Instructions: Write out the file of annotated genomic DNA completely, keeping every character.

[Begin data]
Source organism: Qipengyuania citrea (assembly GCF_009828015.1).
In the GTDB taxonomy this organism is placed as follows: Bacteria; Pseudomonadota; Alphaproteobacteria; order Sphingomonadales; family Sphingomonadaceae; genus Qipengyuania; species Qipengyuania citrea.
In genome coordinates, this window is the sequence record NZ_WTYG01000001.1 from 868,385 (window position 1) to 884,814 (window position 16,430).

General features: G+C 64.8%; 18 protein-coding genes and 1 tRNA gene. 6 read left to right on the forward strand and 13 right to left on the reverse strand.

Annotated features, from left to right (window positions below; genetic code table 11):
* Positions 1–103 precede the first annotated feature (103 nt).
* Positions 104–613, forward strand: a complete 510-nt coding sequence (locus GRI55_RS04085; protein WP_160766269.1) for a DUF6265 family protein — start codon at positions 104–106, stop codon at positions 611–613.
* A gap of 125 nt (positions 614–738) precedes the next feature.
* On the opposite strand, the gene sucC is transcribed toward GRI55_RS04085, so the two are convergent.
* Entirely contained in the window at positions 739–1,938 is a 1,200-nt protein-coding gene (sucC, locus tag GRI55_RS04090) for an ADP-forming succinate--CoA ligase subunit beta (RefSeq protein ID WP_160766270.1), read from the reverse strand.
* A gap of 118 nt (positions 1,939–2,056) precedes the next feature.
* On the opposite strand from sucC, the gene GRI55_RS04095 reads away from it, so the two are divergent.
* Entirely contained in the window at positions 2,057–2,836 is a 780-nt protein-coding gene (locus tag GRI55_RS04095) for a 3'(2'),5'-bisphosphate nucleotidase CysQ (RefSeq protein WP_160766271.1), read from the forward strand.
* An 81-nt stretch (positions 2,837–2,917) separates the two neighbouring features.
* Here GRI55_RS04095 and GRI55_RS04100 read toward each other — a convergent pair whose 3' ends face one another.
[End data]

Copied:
Source organism: Qipengyuania citrea (assembly GCF_009828015.1).
In the GTDB taxonomy this organism is placed as follows: Bacteria; Pseudomonadota; Alphaproteobacteria; order Sphingomonadales; family Sphingomonadaceae; genus Qipengyuania; species Qipengyuania citrea.
In genome coordinates, this window is the sequence record NZ_WTYG01000001.1 from 868,385 (window position 1) to 884,814 (window position 16,430).

General features: G+C 64.8%; 18 protein-coding genes and 1 tRNA gene. 6 read left to right on the forward strand and 13 right to left on the reverse strand.

Annotated features, from left to right (window positions below; genetic code table 11):
* Positions 1–103 precede the first annotated feature (103 nt).
* Positions 104–613, forward strand: a complete 510-nt coding sequence (locus GRI55_RS04085; protein WP_160766269.1) for a DUF6265 family protein — start codon at positions 104–106, stop codon at positions 611–613.
* A gap of 125 nt (positions 614–738) precedes the next feature.
* On the opposite strand, the gene sucC is transcribed toward GRI55_RS04085, so the two are convergent.
* Entirely contained in the window at positions 739–1,938 is a 1,200-nt protein-coding gene (sucC, locus tag GRI55_RS04090) for an ADP-forming succinate--CoA ligase subunit beta (RefSeq protein ID WP_160766270.1), read from the reverse strand.
* A gap of 118 nt (positions 1,939–2,056) precedes the next feature.
* On the opposite strand from sucC, the gene GRI55_RS04095 reads away from it, so the two are divergent.
* Entirely contained in the window at positions 2,057–2,836 is a 780-nt protein-coding gene (locus tag GRI55_RS04095) for a 3'(2'),5'-bisphosphate nucleotidase CysQ (RefSeq protein WP_160766271.1), read from the forward strand.
* An 81-nt stretch (positions 2,837–2,917) separates the two neighbouring features.
* Here GRI55_RS04095 and GRI55_RS04100 read toward each other — a convergent pair whose 3' ends face one another.